Family's damages award over mother's 'second-hand asbestos' death
A family have been awarded almost £250,000 in a groundbreaking legal case after their mother died from second-hand exposure to asbestos.
Adrienne Sweeney contracted mesothelioma after coming into contact with dust from her husband's overalls.
William Sweeney, from Paisley, worked at the Babcock & Wilcox boiler-making factory in Renfrew in the 1960s.
It is believed to be the first time in Scotland that a legal case of this kind has been successfully pursued.
Mrs Sweeney died in 2015, seven years after her husband passed away.
Lawyers for the family said they were left in the difficult position of proving their case with their father not there to provide evidence of the working conditions at Babcock's.
However, a former colleague came forward on Mr Sweeney's behalf and now the family have been awarded damages of £247,000.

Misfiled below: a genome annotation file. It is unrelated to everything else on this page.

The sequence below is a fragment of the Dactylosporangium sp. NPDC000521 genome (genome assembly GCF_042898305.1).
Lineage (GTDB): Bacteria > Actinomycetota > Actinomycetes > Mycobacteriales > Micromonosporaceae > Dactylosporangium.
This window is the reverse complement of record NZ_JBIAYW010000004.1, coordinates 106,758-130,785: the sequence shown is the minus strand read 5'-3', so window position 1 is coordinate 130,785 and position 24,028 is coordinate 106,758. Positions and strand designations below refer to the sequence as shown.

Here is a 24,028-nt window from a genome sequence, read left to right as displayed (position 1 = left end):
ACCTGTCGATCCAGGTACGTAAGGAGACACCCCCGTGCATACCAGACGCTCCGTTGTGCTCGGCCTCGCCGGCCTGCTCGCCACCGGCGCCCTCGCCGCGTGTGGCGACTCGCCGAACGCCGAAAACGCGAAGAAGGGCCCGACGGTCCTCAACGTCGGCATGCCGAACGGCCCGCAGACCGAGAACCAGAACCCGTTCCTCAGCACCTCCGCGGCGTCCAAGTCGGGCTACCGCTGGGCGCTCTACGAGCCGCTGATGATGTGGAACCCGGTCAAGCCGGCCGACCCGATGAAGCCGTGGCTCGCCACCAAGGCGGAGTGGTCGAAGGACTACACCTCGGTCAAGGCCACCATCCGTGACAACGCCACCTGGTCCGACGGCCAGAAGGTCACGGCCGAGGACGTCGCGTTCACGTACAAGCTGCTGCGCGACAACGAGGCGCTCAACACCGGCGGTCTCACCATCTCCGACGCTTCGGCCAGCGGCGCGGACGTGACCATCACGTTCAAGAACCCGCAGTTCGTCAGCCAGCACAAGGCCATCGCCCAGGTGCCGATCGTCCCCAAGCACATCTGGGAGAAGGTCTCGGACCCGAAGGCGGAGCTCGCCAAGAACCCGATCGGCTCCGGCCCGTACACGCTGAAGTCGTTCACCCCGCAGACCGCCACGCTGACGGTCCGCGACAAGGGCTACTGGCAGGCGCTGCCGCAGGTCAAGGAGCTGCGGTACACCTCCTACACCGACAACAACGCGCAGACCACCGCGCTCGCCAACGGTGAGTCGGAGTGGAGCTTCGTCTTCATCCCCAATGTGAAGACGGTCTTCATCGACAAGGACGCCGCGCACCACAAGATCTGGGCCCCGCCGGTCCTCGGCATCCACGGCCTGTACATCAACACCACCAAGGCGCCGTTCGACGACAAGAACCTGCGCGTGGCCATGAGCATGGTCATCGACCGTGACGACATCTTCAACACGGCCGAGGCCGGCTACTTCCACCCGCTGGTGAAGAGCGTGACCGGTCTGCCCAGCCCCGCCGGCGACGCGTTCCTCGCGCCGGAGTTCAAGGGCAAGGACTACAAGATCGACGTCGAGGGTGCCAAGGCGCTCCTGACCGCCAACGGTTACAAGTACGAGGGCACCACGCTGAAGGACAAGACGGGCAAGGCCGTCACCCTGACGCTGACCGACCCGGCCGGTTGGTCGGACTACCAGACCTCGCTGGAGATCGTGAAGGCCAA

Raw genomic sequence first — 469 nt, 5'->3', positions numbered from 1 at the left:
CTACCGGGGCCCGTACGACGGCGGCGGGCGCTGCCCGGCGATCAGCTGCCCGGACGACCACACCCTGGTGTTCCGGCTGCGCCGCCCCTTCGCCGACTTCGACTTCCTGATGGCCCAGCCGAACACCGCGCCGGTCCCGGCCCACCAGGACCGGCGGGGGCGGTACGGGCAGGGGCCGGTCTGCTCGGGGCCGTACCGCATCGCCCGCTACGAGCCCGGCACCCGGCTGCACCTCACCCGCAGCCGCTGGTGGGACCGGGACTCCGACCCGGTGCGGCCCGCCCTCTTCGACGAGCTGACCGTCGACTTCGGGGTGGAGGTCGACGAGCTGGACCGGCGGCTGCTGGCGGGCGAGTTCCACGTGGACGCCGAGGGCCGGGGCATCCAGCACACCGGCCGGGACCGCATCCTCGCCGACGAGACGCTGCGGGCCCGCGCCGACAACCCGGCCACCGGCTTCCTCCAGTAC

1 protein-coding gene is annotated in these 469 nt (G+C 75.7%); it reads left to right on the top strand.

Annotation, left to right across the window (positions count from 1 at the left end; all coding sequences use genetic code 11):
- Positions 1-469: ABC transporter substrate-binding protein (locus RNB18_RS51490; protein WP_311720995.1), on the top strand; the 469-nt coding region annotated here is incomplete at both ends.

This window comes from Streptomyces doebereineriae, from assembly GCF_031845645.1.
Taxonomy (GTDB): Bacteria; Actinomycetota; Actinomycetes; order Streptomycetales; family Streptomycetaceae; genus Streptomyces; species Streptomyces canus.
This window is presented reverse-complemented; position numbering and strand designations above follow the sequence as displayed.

The Sweeneys' daughter Kay Gibson said the compensation gave her late mother "the justice she wanted in life and that we sought on her behalf after her painful and unnecessary premature death".
She added: "Our loving mother, like so many other women in Scotland in the late 1960s and early 1970s, supported her family by caring for her children and washing her husband's overalls when he returned from a hard day's work for employers who used deadly asbestos.
"These women were unaware how unsafe it was to be handling the asbestos dust that came from these work clothes or of the contamination risk to their own and their families' lungs.
"We, her children, await to see if we will suffer the same fate.
"Babcock International have not won their case but it is wrong that ordinary bereaved families still have to individually battle the might of global corporations for justice for their late relatives in such situations."
The family's lawyer Nicola Macara, from Thompsons Solicitors, said: "It is very regrettable that Babcock International Limited made the family go through the full court process hoping that, with all those central to the case being dead, they would successfully defend the action.
"Fortunately we were able to lead credible and reliable evidence as a result of having taken both Mrs Sweeney's and the late witness's statements.
"This landmark case is a very positive outcome not only for the Sweeney family but for all Scots fighting to ensure that justice is done for sufferers of asbestos-related disease."